Shawn MacKenzie and his wife were devastated when their six-year-old daughter, Tory, was diagnosed in August with type 1 diabetes.
They’ve been adjusting well, but Shawn said it’s been a bigger deal than he expected.
“It was very overwhelming, right from the beginning,’’ Shawn said.
One of the things that kept getting brought up by physicians at the Queen Elizabeth Hospital was how much children diagnosed with diabetes benefit from the annual diabetes camp every summer. There was one problem, Diabetes Canada announced in January that it was shutting down Camp Red Fox in Canoe Cove in P.E.I., giving Island children only one option – attend camp in Nova Scotia.
That all changed late last week when a new partnership was announced between Camp Triumph in Malpeque (Cabot Park) and a group of diabetes camping experts. Combined with donations from the Cornwall/Charlottetown KOA and KKP in Charlottetown, it means that Island children with diabetes can go to camp here at home. The camp will run July 2-6. Registration opens March 21.
A full pediatric diabetes team, led by QEH pediatrician Dr. Peggy Bethune, will attend the P.E.I. camp.
- Costs to offer a camp for children living with type 1 diabetes are two to three times higher than a non-medically focused summer camp program
- A $500 donation will cover the costs for one child to attend the camp; that’s on top of camp fees paid by families
- A contribution of $5,000 each from the Cornwall/Charlottetown KOA, owned by the Gray Group, and KKP Charlottetown will send 20 children to camp
- A fundraising campaign will be kicking off in the coming weeks
- It is hoped the P.E.I. business community and individual donors will rally to help send about 20 more children to the P.E.I. diabetes camp at Camp Triumph
- Details on how to register and donate will be available soon
“We have heard from several children and families – especially younger ones who have been recently diagnosed – that they won’t attend camp outside the province,’’ Bethune said.
MacKenzie said there was no way he and his wife were sending Tory to Nova Scotia for a week.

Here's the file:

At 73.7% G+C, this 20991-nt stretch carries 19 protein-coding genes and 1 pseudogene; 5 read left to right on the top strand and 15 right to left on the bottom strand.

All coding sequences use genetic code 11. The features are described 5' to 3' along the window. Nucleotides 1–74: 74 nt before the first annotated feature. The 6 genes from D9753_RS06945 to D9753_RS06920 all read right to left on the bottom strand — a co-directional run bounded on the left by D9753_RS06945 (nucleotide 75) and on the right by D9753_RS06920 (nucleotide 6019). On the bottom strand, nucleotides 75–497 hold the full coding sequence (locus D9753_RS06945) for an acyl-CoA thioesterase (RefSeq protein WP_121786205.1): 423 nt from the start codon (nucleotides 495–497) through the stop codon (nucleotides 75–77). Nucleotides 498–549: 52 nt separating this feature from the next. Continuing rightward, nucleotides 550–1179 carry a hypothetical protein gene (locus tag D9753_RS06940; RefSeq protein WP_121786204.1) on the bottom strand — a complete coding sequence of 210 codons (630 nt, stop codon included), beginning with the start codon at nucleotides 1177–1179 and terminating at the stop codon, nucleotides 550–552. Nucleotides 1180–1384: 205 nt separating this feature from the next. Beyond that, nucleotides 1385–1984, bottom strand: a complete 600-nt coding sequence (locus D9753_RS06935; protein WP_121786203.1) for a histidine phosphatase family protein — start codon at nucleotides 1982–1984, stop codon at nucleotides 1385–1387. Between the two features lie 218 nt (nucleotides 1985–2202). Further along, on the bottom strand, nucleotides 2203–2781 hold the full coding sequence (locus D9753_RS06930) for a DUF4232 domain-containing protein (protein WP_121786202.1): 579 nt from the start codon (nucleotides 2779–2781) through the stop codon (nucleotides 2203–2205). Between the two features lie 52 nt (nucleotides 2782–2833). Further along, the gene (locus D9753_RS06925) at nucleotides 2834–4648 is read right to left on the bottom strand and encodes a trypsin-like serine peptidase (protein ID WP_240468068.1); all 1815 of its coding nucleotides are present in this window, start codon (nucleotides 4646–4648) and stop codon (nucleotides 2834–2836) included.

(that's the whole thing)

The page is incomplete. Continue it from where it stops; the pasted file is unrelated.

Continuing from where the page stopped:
“We began to toss it around: can we send her to Nova Scotia?’’ MacKenzie said. “I know a lot of people do that, but right off the bat? It’s way too early for us, she’s not even going to be seven by the time the camp happens.
“Once we realized how many scares you get on a weekly basis . . . you can’t imagine having her four or five hours away, no matter who’s company she’s in.’’
MacKenzie said having Camp Triumph offer up its space is the best-case scenario.
“Not only that, she’s probably going to be a little bit more exposed to kids locally. She might be able to develop friendships a little easier with a smaller group with kids from P.E.I. She’s very excited about this.’’
Matt Sheriko, director of advancement and operations for the Camp Triumph Society, said parents, former staff of Camp Red Fox and former campers deserve all the credit for pulling this together.
“We were approached and we felt we were in a position to help them out and form a partnership with them,’’ Sheriko said. “So, we worked with them to try and make it happen.’’
Camp Triumph is a charity organization, which operates a camp for kids who have a parent or sibling with a serious illness or disability. There is a week that organizers don’t need the camp, which set things up perfectly for the diabetes group.
P.E.I. children with diabetes will still have the option of attending the Diabetes Camp this summer in Nova Scotia, but it should be noted that Camp Triumph is not affiliated with Diabetes Canada.
- Type 1 diabetes is a life-threatening chronic disease that appears suddenly in a child’s life
- It requires daily balancing of carbohydrate intake, blood glucose monitoring and insulin injections
- If blood glucose levels go too high or too low, diabetic coma and death are real consequences
- Night time is particularly dangerous when children living with diabetes and their parents/guardians are sleeping and may not notice the swings in blood glucose levels